If you'd like a scholarly explanation of how the process works, I recommend Zeynep Tufekci's "Engineering the Public: Big Data, surveillance and computational politics." That's an article right out of my Class Reader in my course on "Privacy, Technology, And Freedom."
Nothing that Congress can or will do to Facebook will change the political reality we now confront. A pertinent article in the Washington University Law Review, entitled, "Privacy, Poverty, and Big Data: A Matrix of Vulnerabilities for Poor Americans," points out that the poor are particularly disadvantaged by how big data is now being manipulated. Hey, what's new? The poor are almost always being manipulated (more than those who are better off), so it's no surprise that this is true in the digital republic we now inhabit.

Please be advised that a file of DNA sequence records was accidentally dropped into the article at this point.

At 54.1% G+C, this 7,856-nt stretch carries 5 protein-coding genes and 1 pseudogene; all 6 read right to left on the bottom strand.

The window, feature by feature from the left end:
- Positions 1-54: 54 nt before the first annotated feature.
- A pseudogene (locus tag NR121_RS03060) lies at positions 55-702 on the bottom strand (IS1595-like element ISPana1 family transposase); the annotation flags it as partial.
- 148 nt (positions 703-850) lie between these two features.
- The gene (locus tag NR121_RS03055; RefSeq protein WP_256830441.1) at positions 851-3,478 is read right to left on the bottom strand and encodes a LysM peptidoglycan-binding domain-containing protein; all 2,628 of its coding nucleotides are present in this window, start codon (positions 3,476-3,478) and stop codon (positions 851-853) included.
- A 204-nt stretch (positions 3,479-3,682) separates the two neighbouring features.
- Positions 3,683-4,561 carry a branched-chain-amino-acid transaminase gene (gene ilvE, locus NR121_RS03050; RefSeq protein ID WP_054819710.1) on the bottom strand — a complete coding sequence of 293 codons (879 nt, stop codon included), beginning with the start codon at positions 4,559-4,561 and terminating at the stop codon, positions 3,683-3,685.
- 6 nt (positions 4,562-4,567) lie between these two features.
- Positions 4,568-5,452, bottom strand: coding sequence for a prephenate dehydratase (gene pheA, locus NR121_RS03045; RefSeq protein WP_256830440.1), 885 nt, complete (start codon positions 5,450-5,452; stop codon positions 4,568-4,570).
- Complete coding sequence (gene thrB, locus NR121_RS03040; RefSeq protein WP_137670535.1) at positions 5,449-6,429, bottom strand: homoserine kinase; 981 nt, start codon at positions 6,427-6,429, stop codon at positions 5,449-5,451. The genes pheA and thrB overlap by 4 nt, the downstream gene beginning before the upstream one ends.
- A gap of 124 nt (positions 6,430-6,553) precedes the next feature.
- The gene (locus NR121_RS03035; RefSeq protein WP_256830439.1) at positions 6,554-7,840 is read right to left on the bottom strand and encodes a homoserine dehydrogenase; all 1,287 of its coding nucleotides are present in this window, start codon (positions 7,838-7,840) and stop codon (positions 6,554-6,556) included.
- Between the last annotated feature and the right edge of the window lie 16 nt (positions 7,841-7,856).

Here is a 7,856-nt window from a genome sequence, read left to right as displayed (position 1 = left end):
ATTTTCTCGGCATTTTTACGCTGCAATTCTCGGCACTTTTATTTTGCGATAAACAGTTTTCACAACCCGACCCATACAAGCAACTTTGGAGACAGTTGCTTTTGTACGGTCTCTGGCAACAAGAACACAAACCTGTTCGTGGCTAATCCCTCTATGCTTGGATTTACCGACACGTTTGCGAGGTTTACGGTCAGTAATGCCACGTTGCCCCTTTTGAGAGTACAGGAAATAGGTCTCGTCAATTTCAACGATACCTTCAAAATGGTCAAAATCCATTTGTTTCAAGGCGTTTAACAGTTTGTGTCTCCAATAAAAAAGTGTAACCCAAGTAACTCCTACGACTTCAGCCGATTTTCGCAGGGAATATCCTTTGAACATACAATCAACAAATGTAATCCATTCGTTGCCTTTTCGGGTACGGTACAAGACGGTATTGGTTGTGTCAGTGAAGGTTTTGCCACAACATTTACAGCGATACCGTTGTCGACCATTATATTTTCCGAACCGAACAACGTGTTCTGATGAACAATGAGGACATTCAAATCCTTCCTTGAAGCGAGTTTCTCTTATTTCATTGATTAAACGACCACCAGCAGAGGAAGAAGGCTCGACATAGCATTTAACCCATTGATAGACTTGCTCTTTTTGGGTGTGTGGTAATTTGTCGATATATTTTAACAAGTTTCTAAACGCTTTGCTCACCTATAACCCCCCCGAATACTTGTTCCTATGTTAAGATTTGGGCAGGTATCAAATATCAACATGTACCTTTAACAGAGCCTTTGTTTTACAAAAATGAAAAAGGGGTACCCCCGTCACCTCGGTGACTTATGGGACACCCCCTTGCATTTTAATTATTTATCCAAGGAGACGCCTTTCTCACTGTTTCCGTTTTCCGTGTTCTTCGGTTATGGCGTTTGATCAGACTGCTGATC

To counter the digital manipulations that ever more clearly disadvantage the poor, the authors of the article in the Washington University Law Review call for "algorithmic accountability."
I just say, "good luck!"
If we don't want a government of, by, and for the algorithm, we are going to have to return to a politics based on real contact with real people.
In the flesh. Door to door.
When big data has to compete against a real person, big data dies!